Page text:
Mono Green has been an existing archetype in Historic for a long time, but it rarely performs this well in the competitive scene. Decks that feature Collected Company have been in consideration since the card was added to the format, but typically two color shells have been its primary home- especially Selesnya. If you’re looking for a Collected Company deck that’s a little outside of the norm, or if you just love slamming big green creatures, then this might be a great deck to try. Maxim Salmin has once again proven the viability of this archetype in Historic as well as Standard. Timmys rejoice!
It would seem to be a testament to the variety and balance of the Historic format that we get to look at the first place finisher from two different events on A Pinch of Spice instead of dredging through decks outside of the top 16. This deck comes to us from René van Hoorn, who managed to take first in the Hooglandia Historic Open with Mono Black Aggro. Mono black decks were actually fairly popular in this tournament, with a number of them performing quite well and two in the top 8. Nevertheless, it seemed prudent to feature the archetype given that it has seen very little play at other major events, including the F2K United.
Players who were involved in Standard during the time of M20 and Ravnica Allegiance may find that this deck looks somewhat familiar. Knight of the Ebon Legion was a powerful enough threat to carry the archetype back in Standard- it’s a creature that comes down as early as turn one and scales beautifully as the game goes on, growing itself naturally and also serving as a mana sink. In the time since Knight of the Ebon Legion was in Standard, other sets have given us more recursive threats such as Skyclave Shade from Zendikar Rising and aggressive threats like Rankle, Master of Pranks from Eldraine.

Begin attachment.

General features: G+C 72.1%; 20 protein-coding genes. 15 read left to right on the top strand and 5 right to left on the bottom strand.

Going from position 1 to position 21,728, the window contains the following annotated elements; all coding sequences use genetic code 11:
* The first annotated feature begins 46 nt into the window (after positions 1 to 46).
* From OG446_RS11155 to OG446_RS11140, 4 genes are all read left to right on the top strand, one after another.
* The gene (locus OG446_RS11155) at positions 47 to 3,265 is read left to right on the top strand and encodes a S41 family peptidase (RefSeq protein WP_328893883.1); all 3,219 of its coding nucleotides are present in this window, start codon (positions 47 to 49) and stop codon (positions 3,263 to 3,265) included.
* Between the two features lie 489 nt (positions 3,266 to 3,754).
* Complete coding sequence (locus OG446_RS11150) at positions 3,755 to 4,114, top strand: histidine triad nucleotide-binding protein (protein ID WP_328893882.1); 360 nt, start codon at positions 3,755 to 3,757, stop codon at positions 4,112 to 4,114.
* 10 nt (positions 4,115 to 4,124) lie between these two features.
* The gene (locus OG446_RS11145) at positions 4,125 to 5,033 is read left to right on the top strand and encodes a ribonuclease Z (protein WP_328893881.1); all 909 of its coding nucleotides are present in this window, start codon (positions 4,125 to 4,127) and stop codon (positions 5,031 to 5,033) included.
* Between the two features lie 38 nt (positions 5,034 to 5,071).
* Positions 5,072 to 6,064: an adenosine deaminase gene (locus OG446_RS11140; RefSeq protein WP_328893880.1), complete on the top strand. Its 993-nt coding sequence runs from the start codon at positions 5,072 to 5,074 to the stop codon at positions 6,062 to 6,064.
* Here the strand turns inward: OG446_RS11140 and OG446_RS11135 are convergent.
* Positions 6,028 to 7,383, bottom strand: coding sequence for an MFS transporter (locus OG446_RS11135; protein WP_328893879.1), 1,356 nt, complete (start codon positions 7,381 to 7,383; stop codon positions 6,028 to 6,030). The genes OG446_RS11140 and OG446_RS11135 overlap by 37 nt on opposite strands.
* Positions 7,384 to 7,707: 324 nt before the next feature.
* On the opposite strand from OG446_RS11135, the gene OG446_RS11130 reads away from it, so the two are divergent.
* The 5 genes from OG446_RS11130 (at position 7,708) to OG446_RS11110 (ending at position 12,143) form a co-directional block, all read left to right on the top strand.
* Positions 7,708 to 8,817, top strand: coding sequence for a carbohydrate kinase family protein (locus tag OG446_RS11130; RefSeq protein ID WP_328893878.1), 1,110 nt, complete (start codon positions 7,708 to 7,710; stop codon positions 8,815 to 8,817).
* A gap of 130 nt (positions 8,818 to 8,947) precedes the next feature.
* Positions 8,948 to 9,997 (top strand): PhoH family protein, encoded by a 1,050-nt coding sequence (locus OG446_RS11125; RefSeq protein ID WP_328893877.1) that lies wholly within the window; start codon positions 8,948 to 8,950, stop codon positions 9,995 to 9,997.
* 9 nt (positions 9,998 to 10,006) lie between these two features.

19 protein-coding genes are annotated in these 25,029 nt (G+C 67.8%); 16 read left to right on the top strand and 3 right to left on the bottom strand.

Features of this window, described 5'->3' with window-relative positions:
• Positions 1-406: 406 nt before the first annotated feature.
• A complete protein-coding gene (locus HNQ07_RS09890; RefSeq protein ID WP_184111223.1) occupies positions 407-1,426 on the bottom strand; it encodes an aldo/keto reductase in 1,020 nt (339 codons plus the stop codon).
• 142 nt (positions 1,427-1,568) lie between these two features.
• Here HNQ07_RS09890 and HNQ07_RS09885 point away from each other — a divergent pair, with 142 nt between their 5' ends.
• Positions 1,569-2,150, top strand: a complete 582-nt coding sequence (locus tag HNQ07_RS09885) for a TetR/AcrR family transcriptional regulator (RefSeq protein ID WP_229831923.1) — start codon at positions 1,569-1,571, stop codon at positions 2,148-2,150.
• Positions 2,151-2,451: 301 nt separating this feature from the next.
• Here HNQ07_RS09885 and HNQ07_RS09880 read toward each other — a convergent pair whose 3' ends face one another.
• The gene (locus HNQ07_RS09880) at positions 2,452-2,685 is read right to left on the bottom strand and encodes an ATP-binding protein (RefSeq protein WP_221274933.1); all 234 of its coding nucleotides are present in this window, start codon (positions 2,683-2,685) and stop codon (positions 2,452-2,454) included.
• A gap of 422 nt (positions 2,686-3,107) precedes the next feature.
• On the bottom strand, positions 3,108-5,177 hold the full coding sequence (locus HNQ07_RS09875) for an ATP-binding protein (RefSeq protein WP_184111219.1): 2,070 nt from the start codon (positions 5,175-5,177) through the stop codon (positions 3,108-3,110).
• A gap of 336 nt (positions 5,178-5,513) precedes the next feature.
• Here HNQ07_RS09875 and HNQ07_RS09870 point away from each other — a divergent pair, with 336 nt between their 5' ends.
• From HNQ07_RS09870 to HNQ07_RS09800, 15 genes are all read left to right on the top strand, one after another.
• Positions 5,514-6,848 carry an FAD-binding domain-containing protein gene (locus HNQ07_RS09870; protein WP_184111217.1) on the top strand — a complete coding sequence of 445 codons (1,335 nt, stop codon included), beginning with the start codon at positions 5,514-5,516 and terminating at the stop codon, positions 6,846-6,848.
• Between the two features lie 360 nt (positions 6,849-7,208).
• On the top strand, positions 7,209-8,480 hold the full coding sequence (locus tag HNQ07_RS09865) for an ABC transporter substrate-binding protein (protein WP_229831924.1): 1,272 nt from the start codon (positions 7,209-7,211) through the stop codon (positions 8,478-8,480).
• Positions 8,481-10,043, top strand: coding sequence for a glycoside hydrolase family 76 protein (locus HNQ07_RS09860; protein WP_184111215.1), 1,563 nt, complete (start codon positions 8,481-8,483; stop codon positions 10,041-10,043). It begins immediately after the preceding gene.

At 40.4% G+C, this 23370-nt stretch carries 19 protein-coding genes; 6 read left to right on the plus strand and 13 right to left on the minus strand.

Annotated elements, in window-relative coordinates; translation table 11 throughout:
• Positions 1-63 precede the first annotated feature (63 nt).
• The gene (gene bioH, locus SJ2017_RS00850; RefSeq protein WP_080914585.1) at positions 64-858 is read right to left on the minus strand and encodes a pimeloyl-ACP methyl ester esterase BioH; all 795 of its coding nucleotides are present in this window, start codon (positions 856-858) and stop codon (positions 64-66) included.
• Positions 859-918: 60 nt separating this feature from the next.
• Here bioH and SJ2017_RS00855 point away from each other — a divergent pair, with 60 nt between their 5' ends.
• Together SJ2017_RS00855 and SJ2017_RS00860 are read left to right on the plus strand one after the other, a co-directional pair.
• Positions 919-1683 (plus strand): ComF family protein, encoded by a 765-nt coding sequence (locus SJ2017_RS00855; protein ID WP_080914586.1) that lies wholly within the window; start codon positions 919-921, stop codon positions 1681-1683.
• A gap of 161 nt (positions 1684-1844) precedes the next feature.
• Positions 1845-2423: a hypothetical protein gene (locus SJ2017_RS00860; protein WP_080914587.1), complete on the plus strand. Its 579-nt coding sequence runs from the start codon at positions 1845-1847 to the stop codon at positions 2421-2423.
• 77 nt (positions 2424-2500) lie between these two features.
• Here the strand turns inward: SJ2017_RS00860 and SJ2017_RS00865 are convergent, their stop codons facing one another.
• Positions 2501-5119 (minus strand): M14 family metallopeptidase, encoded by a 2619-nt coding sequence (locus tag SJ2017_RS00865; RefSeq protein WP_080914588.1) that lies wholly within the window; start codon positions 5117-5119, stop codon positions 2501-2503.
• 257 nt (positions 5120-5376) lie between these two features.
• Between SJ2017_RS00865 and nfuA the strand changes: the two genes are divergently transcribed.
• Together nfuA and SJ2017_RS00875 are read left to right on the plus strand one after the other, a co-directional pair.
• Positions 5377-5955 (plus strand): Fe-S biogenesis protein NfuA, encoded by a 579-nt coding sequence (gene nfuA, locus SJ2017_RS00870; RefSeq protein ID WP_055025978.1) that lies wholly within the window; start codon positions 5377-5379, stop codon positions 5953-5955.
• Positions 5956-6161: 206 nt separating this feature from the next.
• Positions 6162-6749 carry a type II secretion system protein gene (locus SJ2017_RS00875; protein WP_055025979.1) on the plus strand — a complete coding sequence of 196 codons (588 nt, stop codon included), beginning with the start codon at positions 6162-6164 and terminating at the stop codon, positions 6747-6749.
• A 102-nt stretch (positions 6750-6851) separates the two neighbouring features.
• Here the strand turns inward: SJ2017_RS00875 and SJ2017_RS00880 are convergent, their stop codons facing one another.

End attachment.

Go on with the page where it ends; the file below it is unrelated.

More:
This deck and others like it essentially combine the best cards from the mono black Standard decks of the recent past and the present, resulting in an archetype that comes out swinging and keeps the pressure on through the mid game. Additionally, black has some of the best removal cards in Historic like Fatal Push in combination with Thoughtseize and Inquisition of Kozilek which are two of the best discard spells ever printed. Effective sideboarding has allowed this deck to have teeth against other fast aggro decks while keeping control and combo in check at the same time. It will be interesting to see if this deck sees sustained success at other high level events, or if it turns out to just be a meta call and a flash in the pan.